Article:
Turkey, Focal Point of Three Faiths

Throughout its long history as a nurturing homeland to Christianity, Judaism and Islam, Turkey has embraced their diverse beliefs and preserved their holy sites. For more than a millennium, Turkey has been at the crossroads of civilization, a melting pot of eastern and western traditions and a place where faiths converge.

Tradition holds that Abraham was born in Ur, in today’s Sanliurfa, and sojourned in a little cave in Harran, in Southeast Anatolia. St. Paul, born Saul of Tarsus, spread Christianity on his many missionary journeys throughout the land. The Eastern Orthodox faith reveres the Ecumenical Patriarchate in Istanbul. Sultan Selim, upon the conquest of the Mamluks in Egypt, claimed the title of Caliph, or Commander of the Faithful, for himself and established Topkapi Palace as the new home for Islam’s holiest relics. It is no wonder, as incubator or dwelling for the world’s three monotheistic religions, that Turkey is often invoked as “The other Holy Land.”

One may say it all started in the beginning, in the Southeastern town of Sanliurfa, also  known as the City of Prophets. Here, the Halil Rahman Mosque now surrounds the cave that is thought to be the birthplace of Abraham. Located 30 miles south of Sanliurfa, the city of Harran (Altinbasak) was Abraham's home when he heard God's call. Also south of Sanliurfa, in the district of Eyyubiye, the Prophet Job, famed for his patience, is believed to have spent seven years in a cave recovering from illness.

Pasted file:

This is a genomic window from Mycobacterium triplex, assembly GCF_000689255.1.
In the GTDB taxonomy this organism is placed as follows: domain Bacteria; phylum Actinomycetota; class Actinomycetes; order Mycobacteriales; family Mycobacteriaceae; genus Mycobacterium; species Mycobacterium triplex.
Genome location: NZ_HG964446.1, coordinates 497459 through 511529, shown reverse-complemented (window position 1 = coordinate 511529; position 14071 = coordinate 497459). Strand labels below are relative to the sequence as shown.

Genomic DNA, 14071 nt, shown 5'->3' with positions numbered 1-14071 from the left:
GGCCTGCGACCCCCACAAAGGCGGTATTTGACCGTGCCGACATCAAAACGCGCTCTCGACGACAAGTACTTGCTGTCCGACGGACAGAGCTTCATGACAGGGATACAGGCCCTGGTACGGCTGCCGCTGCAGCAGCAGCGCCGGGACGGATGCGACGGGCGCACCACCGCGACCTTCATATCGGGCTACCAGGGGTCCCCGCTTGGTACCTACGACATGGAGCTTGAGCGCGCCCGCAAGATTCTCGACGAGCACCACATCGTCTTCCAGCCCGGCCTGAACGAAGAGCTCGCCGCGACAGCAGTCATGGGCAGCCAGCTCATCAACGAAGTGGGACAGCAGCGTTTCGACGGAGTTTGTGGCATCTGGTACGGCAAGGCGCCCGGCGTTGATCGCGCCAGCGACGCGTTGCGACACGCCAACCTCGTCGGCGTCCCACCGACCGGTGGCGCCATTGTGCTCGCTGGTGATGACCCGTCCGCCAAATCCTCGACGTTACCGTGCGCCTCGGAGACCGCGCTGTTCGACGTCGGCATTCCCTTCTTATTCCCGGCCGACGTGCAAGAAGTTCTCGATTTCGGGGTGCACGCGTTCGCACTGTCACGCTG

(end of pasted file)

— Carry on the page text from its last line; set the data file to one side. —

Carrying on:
Today, visitors seeking to experience Turkey through the eyes of their faith can visit such seminal sites as the House of the Virgin Mary, Harran Cave, St. Paul’s Grotto, and the Seven Churches of the Revelation, while simultaneously feasting on the wonders of a country that embraces people of all faiths.



From the last home of the Virgin Mary to the first cathedral, Anatolia served as incubator and inspiration for Christianity’s very foundations. From the Seven Churches of the Revelation, to seven ecumenical councils, to hosting 24 saints, it is no surprise to find some of the Church’s most fundamental foundations and history in sites of pilgrimage throughout the country.

St. Paul, born as Saul in Turkey’s Southeastern town of Tarsus, preached the gospels throughout Anatolia from a cave in Antioch, which, in 1963, was recognized by the papacy as the world’s first cathedral. St. Paul’s Grotto, together with the wider community of Jesus’ followers at Antioch, is where adherents to this Jewish breakaway sect were first labeled as “Christians.” At the Antiochean port of Seleucia Piera, St. Peter and Barnabas set out on their first missionary journey to spread the Gospel, into the heart of Asia Minor to communities at Iconium and Antioch in Pisidia through the Mediterranean ports at Antalya and Perge.